California Lieutenant Governor and gubernatorial candidate Gavin Newsom reportedly claimed that he has no idea what a “Davos Democrat” is even though former Los Angeles Mayor and challenger Antonio Villaraigosa has been slamming Newsom with the elitist label.
“I honestly don’t know what it means,” Newsom reportedly said on Monday evening at a University of San Francisco event. “The effort there is to discredit my past, my record, and I’m frankly dismissive of it.”
— Joe Garofoli (@joegarofoli) February 6, 2018
Villaraigosa has been hammering Newsom as an elitist who is out of touch with the concerns of working-class Californians who do not drive Teslas, painting him as someone who feels more comfortable among the Davos elite than blue-collar workers.
“There are some who have never been in the trenches, in the fight for social and economic justice,” Villaraigosa said at the last year’s Democratic state convention. “These Davos Democrats fly over the homes of Californians left behind — have never been in their living rooms.”
When asked later to clarify those remarks, Villaraigosa said when Newsom was hobnobbing at Davos while he was San Francisco’s mayor, Villaraigosa was attending the U.S. Conference of Mayors instead when he was Los Angeles’s mayor.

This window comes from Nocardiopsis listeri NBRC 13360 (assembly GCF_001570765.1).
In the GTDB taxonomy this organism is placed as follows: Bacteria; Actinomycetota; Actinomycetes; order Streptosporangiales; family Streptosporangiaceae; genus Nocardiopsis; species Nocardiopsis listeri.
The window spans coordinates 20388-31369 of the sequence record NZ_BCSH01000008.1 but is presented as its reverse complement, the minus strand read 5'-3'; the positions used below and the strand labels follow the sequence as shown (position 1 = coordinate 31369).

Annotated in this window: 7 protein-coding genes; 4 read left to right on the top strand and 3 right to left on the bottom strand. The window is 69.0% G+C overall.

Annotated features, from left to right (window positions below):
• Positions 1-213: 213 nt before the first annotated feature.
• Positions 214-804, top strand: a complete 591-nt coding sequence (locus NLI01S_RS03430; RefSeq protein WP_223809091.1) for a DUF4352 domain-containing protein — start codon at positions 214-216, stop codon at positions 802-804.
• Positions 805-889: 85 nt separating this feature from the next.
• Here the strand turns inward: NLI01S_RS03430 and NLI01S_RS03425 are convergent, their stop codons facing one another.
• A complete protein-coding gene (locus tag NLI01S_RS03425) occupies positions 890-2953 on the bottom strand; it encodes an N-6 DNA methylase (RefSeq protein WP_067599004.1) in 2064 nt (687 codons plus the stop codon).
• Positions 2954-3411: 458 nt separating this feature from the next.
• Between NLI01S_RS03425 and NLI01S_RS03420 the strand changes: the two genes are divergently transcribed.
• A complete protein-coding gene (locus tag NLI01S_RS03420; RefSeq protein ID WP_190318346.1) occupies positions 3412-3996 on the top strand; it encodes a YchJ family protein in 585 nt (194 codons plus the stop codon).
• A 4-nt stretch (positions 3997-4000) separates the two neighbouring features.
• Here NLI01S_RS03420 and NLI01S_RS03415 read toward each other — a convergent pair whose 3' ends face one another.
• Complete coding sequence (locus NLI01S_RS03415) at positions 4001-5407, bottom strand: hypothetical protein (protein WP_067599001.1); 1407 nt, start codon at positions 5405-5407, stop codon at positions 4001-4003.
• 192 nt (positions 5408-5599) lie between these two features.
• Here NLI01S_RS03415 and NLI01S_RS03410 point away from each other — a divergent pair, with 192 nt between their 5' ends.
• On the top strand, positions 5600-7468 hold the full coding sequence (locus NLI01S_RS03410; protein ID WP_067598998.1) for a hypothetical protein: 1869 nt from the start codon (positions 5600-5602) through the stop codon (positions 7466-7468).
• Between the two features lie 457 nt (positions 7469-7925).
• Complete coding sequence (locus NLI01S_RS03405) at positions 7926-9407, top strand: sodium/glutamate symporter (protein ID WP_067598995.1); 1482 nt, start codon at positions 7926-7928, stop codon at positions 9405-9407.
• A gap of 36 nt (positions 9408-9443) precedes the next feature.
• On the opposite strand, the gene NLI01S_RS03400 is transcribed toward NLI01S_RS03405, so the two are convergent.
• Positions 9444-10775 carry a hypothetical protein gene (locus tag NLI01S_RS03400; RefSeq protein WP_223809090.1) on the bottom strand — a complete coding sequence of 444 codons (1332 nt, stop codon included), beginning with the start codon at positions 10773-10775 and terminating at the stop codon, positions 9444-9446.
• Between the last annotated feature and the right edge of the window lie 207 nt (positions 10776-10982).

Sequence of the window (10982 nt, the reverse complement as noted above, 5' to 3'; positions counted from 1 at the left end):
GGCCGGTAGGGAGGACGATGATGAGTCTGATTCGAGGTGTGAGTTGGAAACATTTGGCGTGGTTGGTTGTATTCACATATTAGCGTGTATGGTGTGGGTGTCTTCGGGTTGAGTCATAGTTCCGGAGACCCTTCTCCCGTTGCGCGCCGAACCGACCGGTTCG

“And I was doing that because I understood how important it was for us to focus at home. I do think we spend a lot of time standing up for people who drive a Tesla, and not a Toyota. Not to mention people who ride a bus,” Villaraigosa said.
The Washington Post recently noted that Newsom realizes he needs more support among non-coastal Californians, pointing out that Newsom has been “attempting to speak to the growing sense among the state’s more conservative rural voters that they are paying too much for services that primarily benefit those who live on the coast. That east-west divide largely has replaced the north-south rivalry that once shaped state politics.”
Outgoing California Governor Jerry Brown also acknowledged that while California’s “consulting class” has prospered, many have been left behind. Brown reportedly worried that more rural laborers who have a “culture of working with their hands” are disappearing.